A stew combines the same food elements as are found in a fancy restaurant’s small expensive plates: tastings that are ever so much more flavorful than their amalgam.
The same can be said for most integrateds and receivers, but not because they are in one box, but because of the shortcuts taken in their design.
Most integrated stereo products exist to lower unit cost. One obvious savings is the chassis. Separates have individual chassis, power supplies, front panels, controls, and displays. We can save money by combining all but one of these elements without sacrificing quality. The power supplies.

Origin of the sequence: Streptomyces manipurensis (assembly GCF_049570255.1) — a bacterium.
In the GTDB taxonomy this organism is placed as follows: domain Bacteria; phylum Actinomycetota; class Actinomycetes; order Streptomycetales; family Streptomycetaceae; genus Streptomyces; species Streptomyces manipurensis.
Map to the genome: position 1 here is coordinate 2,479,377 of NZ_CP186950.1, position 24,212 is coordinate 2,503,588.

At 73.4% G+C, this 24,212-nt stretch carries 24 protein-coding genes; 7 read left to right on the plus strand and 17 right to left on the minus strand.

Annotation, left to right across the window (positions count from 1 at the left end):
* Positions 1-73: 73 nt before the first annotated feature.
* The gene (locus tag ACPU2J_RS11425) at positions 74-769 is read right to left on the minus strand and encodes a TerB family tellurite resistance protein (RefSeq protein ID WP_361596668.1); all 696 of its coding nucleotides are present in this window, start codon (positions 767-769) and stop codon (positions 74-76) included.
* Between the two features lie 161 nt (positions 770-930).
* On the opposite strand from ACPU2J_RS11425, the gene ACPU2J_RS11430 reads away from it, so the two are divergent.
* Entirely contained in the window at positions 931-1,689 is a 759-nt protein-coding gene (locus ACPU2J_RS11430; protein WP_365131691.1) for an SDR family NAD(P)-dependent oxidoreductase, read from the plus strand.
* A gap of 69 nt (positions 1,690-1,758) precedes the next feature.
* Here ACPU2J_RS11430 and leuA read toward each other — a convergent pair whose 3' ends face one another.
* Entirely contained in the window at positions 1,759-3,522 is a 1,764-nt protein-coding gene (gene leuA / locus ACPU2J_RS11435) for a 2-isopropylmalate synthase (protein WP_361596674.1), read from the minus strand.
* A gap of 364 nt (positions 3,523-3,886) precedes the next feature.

One of the classic errors made in attempting an integrated with uncompromised sonics is the use of a single power supply for the myriad of internal componentry. An integrated’s lack of connecting cables, mutiple displays, and physical distance signals must traverse all work against the idea of separates. Yet, their attention to detail and separated power supplies often provide a performance edge not enjoyed by integrated solutions.
When we next tackle an integrated, one of the things that interests me is to see if we can do so without compromising sound quality, while maximizing cost and real estate savings. A lofty goal, indeed, but one personally interesting as a challenge.
I hope we can pull it off.